As a licensed building inspector, you've paid a high price to earn the public trust. You've spent time and money on your education, you've gained between 1-5 years of field experience, and you've gone through training and testing to gain your professional license. That license is now the key to your income.
Given all that is at stake, if a complaint or an allegation of misconduct or incompetence threatens your building inspector license, it can throw your whole world into uncertainty. What happens if you lose your license? What if you are fined more than you can pay? What impact could these allegations have on your career?
If you find yourself in this undesirable situation, the more you know about what to expect, the better you can prepare. Attorney Joseph D. Lento and the Lento Law Firm have extensive experience defending professionals in New Jersey, Pennsylvania, and New York whose licenses are being threatened. We have compiled the following key information to help you be better informed about disciplinary actions and what may be at stake for your building inspector license.
What accusations could cause me to lose my building inspector license?
Building inspectors can have their licenses jeopardized by various violations. Some common examples that could put your license at risk:
- Acting outside the scope of your license. Even within the domain of building inspection, most states have different technical tiers and specialty licenses with certain limitations attached to them. If you take actions outside the parameters of what you're licensed to do, or if you make false assertions to your clients as to your license, you could have your license suspended or revoked.
- Unprofessional conduct. If your behavior violates the state's professional behavioral standards or those of the licensing board, you could lose your license.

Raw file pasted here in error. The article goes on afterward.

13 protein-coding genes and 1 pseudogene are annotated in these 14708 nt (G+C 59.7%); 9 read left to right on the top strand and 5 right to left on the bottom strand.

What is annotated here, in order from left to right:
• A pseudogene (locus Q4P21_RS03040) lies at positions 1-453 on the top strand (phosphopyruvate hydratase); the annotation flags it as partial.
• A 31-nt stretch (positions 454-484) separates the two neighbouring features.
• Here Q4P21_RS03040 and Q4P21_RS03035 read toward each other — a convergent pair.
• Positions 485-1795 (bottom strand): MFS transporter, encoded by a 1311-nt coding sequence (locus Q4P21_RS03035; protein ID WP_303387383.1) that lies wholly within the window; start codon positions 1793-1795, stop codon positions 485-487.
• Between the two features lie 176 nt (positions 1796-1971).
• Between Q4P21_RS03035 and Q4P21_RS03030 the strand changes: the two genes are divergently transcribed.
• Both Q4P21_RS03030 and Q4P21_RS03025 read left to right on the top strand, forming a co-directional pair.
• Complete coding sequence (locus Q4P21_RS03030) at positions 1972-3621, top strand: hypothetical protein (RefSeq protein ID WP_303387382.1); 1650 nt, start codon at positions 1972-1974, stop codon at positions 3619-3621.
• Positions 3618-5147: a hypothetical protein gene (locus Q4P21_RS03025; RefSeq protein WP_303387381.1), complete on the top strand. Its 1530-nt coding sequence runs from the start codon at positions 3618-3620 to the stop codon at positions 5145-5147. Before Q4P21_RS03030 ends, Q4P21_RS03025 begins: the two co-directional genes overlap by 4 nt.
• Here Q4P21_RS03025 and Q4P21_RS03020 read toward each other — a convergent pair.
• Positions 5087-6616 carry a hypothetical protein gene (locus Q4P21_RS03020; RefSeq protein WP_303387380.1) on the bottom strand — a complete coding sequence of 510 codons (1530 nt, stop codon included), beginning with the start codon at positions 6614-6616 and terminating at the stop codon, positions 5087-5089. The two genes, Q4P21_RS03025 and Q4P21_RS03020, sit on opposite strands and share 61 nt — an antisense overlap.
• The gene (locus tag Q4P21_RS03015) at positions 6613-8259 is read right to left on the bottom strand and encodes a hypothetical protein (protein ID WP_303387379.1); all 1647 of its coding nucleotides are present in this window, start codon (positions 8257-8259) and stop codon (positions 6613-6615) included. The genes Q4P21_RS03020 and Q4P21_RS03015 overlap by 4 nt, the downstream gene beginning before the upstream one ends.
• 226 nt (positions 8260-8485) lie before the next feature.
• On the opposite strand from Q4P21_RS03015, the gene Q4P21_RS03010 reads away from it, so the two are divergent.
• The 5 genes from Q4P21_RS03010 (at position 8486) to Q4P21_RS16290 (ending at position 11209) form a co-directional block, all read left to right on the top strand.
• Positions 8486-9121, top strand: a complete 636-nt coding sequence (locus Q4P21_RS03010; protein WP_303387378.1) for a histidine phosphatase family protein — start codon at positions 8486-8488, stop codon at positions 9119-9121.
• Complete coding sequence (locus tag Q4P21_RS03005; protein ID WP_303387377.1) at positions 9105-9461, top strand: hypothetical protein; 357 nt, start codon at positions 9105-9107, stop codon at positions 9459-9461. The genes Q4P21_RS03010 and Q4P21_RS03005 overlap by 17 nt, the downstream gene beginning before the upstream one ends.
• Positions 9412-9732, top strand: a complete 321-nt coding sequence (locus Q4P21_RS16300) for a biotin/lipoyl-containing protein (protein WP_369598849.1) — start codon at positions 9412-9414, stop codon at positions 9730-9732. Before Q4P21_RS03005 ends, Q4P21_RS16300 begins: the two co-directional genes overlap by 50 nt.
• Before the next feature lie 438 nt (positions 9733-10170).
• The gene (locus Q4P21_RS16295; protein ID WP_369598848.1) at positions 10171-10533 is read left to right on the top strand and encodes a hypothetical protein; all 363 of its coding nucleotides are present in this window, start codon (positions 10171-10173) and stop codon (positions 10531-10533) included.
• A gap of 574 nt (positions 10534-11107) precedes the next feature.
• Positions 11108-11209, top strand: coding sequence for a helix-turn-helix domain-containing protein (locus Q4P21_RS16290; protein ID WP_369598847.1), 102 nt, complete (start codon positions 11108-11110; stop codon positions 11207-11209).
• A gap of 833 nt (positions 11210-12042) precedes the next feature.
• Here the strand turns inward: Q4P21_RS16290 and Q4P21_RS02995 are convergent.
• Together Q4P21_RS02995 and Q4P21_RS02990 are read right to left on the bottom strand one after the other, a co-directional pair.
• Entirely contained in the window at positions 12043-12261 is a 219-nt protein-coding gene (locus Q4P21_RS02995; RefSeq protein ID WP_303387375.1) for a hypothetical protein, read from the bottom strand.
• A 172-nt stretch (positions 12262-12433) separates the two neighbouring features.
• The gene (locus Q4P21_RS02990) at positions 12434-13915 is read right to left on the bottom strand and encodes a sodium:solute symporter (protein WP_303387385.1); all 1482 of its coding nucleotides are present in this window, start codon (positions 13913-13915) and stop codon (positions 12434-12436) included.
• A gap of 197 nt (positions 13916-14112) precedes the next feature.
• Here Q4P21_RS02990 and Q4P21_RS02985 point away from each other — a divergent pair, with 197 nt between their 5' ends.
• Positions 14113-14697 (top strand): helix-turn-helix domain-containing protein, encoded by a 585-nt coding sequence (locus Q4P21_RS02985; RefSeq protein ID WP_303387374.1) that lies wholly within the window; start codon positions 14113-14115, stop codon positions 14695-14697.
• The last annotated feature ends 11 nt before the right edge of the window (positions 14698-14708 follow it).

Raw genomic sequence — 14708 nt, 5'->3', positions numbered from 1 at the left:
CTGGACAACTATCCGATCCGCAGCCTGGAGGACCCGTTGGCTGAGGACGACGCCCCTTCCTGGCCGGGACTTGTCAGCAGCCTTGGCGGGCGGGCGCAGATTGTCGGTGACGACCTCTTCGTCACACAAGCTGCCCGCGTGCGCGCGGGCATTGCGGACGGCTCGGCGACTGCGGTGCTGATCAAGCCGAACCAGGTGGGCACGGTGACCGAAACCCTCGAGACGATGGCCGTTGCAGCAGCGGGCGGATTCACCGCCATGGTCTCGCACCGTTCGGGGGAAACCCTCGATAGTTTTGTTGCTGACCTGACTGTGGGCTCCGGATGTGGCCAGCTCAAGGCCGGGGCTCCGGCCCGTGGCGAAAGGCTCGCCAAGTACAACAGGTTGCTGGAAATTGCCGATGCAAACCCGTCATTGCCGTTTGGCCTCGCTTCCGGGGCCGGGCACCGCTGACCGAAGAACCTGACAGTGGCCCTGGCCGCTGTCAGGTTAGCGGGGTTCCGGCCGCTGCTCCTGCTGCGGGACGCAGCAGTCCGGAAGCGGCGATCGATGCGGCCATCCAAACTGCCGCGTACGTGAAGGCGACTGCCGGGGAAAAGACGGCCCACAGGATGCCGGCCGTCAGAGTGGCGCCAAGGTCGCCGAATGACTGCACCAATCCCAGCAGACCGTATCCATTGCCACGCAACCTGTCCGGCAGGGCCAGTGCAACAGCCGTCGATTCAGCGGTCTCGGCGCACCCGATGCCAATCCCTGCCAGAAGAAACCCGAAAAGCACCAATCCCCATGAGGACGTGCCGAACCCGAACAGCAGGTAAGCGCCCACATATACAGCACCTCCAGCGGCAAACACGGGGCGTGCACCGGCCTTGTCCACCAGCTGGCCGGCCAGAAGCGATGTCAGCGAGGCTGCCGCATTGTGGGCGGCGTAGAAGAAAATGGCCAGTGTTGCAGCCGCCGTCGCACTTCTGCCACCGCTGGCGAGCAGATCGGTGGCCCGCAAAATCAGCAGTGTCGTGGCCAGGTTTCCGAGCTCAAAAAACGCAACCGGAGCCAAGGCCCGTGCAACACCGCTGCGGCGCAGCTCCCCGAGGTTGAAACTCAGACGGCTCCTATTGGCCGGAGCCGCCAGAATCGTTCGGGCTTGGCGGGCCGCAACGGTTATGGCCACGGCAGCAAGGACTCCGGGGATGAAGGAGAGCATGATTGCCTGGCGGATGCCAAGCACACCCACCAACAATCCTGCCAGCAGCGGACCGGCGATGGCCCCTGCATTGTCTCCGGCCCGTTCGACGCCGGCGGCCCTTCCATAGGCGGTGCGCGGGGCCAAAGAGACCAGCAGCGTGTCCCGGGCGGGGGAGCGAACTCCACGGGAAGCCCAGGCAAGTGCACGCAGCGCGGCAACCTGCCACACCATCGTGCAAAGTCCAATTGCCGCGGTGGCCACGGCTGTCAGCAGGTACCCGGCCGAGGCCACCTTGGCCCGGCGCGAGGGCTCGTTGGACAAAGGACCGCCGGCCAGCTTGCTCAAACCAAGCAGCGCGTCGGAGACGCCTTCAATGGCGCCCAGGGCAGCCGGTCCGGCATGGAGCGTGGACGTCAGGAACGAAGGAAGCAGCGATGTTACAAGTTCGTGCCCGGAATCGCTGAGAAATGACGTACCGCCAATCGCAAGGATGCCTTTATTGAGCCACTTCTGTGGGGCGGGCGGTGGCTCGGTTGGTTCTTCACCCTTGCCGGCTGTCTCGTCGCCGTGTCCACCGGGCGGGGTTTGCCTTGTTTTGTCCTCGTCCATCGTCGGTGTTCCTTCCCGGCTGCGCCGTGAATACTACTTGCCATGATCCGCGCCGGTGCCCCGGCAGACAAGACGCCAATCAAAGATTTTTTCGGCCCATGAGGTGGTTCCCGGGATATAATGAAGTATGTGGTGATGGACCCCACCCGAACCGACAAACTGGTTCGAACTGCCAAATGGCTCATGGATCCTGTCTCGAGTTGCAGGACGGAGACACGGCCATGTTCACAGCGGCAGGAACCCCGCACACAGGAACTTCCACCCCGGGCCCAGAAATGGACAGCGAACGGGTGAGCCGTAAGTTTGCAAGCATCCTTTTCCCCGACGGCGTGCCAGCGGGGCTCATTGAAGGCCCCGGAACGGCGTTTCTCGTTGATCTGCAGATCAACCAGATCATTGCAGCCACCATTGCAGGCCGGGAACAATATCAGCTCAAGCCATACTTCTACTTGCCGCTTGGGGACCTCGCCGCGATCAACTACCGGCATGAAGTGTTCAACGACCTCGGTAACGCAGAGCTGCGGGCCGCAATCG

- Criminal convictions. Being convicted of certain crimes (especially felony offenses) can jeopardize your builder's inspection license, depending on the specific rules of the state in which you're licensed.
- Permitting an unlicensed person to perform licensed work. If you have unlicensed employees and you allow them to do work that they are unlicensed and unqualified to do, you could pay for it with your own license.
- Negligence and/or incompetence. If you sign off on construction projects that fail to meet local or state building code standards, you could put your license at risk.
- Falsifying records. If you inspect buildings that are out of code and certify them as being code compliant, for example, you could risk losing your license.
Could I face other disciplinary actions besides losing my license?
Yes. Not every offense will cost you your building inspector license. The regulatory board may opt for other types of sanctions against you that ultimately allow you to keep your license. These may include:
- License suspension. You may be temporarily prohibited from doing building inspections pending further review or meeting certain criteria.
- Fines. You may be penalized financially.
- Probation. You may be put on probation for a certain period of time and permitted to continue inspecting with conditions.
- Limitations on licensure. The board may restrict your license to certain activities or certain types of inspections.
- Continuing education requirements. The board may ask you to take continuing education courses to fill in any gaps in your learning.
- Formal reprimand. The board may issue a written reprimand that appears on your public record.
Can these disciplinary actions still hurt my career even though I get to keep my license?
Yes, they can. Although you may still be licensed by the state to conduct building or construction safety inspections, any disciplinary action is likely to be a matter of public record, accessible online by anyone who is thinking of hiring you. If someone looks you up and sees that you've got disciplinary actions against you, they may be less likely to work with you.